Finding your plant hardiness zone couldn't be easier (sort of). The Arbor Day Foundation has a great feature on their website where you put in your zip code and you can find out your plant hardiness zone. The Burpee company also has a page with a map and a description of zones 3-10, with their approximate last frost dates.
That said, you can also have micro climates in different parts of your yard, balcony, patio or deck, that defy the zone suggestions. For example, on one side of my house, I'm a different zone than on the other side because one side is much more protected and warm than the other side. It is only through observation, experimentation and time that you will know if your USDA zone is really true to the temperatures your plants will experience.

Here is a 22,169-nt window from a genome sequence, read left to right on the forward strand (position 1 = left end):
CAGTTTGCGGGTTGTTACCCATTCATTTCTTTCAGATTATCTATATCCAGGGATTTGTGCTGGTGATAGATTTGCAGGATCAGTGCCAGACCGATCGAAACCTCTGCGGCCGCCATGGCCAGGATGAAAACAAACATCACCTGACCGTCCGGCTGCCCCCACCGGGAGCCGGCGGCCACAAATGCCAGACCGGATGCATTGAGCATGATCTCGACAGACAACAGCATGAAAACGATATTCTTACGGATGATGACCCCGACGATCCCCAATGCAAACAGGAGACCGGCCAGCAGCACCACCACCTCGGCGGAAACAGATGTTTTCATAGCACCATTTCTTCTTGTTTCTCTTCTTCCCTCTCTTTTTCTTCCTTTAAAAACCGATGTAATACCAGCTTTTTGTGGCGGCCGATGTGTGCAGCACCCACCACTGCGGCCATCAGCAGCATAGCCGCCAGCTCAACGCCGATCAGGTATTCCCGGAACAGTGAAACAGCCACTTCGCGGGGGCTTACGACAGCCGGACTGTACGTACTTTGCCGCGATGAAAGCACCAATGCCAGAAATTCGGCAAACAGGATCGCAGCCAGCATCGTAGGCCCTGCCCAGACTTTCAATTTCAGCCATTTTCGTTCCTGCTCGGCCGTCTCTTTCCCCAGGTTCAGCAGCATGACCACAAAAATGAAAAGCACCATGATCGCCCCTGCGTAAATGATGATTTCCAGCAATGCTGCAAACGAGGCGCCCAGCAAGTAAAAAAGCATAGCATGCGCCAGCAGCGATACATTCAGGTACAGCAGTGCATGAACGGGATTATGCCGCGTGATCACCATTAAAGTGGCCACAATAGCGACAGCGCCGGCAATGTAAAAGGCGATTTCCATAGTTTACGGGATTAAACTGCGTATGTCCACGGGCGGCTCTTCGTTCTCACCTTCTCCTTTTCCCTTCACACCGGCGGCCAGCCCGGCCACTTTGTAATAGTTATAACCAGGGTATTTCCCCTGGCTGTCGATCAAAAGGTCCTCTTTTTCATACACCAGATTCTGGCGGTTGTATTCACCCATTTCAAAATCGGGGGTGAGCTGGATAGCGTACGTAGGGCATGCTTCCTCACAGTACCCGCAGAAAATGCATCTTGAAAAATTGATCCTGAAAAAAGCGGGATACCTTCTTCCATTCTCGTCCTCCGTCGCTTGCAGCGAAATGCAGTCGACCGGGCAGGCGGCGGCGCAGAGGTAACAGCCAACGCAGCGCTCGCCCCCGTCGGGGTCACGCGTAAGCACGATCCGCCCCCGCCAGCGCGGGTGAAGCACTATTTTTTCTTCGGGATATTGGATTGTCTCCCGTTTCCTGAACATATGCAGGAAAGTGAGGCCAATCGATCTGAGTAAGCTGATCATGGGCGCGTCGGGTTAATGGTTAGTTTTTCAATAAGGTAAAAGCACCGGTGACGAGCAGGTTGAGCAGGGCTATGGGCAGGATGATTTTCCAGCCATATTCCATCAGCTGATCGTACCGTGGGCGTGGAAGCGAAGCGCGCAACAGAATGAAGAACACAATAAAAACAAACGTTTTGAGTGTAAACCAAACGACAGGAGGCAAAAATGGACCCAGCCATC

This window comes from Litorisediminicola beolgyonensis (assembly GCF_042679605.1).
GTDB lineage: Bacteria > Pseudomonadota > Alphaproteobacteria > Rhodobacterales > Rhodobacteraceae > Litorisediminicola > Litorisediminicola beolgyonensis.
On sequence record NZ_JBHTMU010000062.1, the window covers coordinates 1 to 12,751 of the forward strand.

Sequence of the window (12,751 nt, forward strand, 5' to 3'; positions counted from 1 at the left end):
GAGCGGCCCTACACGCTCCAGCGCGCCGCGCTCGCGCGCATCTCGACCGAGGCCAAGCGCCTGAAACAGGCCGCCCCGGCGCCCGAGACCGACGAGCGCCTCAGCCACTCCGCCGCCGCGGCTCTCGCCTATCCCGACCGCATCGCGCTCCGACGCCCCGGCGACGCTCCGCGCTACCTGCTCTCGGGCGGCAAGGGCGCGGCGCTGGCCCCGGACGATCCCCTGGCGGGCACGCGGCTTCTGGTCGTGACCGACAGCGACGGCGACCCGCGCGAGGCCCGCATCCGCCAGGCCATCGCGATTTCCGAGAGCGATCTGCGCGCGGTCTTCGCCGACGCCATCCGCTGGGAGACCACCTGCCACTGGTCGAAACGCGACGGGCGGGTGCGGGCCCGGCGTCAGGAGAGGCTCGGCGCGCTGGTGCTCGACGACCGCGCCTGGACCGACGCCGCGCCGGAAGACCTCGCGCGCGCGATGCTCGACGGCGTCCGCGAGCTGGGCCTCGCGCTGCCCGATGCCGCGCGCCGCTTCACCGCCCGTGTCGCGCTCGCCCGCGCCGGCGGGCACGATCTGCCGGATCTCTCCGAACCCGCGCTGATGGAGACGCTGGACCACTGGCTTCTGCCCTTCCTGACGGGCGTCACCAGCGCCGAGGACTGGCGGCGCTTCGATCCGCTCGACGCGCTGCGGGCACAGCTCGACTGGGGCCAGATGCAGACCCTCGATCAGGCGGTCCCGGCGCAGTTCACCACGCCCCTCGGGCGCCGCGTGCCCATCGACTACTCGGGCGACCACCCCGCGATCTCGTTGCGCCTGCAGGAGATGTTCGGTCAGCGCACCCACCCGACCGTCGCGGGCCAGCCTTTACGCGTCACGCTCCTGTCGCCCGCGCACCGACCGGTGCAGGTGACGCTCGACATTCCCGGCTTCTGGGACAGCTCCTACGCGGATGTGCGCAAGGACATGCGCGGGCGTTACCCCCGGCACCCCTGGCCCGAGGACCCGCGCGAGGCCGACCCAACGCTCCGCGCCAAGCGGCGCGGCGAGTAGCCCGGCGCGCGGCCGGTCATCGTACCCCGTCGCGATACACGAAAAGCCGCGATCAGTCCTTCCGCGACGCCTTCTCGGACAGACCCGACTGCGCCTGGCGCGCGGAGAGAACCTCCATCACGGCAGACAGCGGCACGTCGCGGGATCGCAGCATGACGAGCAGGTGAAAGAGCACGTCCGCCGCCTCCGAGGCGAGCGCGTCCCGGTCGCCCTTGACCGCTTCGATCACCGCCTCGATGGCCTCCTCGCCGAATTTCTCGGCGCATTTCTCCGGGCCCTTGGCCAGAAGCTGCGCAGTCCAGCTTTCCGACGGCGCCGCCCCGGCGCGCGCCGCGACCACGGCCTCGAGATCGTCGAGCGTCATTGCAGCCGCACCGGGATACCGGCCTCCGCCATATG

Knowing your plant hardiness zone is particularly important if you are growing perennials, trees or shrubs in your garden pots. If you live in a cold zone, you'll want to make sure your plants are rated for two zones colder than your area, because the roots of container plants get colder in pots than if they were in the ground.